Human Rights Watch is one of the world’s leading independent organisations dedicated to protecting the human rights of people around the world. In September 2015, Human Rights Watch opened the office of its Sweden affiliate to intensify its advocacy on key human rights issues both in Sweden and around the world, and to increase support for the work of Human Rights Watch worldwide.
Our establishment in Sweden marks our first formal presence in Scandinavia - a milestone achievement in our efforts to globalise operations and to harness Sweden’s strong human rights culture to effect lasting improvements for victims of abuses worldwide.
The Sweden office organises several larger public and smaller private events throughout the year, and engages with Swedish decision-makers in government and in other sectors as part of the organisation’s advocacy work. If you are interested in learning more about our local activities, please contact the Sweden office on email Sweden@hrw.org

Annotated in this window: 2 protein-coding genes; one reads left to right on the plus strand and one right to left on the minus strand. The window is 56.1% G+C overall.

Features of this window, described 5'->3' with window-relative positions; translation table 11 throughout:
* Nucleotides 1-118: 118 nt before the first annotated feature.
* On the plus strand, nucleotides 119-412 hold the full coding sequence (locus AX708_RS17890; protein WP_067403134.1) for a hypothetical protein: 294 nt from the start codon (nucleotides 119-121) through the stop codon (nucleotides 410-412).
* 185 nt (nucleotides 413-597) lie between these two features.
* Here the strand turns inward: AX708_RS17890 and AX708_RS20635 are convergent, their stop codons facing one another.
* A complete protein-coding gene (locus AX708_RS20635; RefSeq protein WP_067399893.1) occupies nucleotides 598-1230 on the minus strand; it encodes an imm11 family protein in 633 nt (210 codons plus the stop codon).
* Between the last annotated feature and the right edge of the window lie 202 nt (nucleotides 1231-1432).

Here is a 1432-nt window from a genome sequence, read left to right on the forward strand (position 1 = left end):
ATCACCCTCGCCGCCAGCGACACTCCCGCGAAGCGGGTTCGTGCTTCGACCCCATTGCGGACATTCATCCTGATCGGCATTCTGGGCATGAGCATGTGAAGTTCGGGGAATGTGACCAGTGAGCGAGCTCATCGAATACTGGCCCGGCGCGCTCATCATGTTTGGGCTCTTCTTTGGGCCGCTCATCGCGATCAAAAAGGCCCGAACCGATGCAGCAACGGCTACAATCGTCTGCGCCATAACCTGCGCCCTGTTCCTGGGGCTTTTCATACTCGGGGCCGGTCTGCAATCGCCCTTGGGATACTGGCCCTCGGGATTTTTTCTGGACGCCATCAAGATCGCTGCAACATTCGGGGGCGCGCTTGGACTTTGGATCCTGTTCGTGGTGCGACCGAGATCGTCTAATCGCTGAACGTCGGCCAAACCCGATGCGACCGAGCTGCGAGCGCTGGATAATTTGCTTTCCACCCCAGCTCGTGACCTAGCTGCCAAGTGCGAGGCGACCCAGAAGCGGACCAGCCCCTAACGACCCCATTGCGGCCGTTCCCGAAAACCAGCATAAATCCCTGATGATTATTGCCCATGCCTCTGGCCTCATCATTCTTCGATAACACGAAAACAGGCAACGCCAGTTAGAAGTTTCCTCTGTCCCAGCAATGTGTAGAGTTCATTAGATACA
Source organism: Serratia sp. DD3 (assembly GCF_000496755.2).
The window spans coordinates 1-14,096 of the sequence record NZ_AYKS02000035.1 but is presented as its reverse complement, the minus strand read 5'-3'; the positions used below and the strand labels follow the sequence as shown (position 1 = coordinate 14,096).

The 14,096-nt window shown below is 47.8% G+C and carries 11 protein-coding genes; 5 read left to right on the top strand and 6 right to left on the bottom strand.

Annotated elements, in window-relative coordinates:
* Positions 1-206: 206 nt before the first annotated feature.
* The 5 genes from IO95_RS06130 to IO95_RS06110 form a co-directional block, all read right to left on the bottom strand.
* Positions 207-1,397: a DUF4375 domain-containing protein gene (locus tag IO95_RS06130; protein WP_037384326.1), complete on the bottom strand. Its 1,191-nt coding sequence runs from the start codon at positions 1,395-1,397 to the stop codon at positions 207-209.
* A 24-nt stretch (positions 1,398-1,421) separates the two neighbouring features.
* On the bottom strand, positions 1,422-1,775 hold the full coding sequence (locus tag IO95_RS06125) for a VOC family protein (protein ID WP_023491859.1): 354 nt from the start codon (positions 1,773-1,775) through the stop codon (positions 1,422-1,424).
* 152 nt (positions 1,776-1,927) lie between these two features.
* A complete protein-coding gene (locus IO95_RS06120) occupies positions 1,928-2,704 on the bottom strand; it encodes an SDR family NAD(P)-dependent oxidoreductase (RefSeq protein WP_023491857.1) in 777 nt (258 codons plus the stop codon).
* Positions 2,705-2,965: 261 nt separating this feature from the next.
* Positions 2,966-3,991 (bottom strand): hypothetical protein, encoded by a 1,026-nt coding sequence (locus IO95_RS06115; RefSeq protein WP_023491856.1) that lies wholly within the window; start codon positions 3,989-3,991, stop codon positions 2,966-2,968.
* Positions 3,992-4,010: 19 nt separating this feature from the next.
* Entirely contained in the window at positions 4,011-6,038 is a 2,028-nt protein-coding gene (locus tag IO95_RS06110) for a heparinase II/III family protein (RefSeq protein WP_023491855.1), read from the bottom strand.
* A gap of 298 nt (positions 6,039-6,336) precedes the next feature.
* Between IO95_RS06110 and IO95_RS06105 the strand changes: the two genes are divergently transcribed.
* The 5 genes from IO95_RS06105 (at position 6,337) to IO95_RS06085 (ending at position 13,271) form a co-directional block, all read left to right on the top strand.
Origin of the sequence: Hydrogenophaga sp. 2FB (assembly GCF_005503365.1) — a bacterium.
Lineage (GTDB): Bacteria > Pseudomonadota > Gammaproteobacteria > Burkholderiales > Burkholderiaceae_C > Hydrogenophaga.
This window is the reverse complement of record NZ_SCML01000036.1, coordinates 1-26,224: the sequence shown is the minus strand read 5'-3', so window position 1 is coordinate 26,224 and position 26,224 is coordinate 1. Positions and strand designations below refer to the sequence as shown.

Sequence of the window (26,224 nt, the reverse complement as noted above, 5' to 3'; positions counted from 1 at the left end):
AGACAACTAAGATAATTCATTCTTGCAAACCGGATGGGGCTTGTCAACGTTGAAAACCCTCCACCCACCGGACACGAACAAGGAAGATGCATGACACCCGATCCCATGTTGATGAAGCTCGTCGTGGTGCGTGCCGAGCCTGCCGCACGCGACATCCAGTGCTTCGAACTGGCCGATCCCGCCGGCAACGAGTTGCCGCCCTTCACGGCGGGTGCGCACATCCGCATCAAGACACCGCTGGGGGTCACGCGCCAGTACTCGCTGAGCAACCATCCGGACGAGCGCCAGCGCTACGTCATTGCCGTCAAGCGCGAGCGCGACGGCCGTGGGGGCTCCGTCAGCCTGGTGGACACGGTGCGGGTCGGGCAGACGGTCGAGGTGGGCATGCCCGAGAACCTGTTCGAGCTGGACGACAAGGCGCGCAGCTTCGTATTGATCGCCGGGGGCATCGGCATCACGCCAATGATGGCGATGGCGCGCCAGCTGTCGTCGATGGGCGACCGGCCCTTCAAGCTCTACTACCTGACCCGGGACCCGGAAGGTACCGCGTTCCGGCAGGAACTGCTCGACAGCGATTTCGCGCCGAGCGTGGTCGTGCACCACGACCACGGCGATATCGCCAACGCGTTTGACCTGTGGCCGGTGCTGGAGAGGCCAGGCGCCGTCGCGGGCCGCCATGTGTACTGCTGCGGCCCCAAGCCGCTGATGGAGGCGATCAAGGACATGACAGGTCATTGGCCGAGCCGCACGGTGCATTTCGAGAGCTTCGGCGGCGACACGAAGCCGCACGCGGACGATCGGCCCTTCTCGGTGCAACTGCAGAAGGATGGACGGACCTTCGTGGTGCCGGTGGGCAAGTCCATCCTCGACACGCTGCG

Human Rights Watch is a nonprofit, nongovernmental human rights movement with a network of affiliates and offices around the globe. It includes roughly 400 staff members who are human rights professionals, including country experts, lawyers, journalists, and academics of diverse backgrounds and nationalities.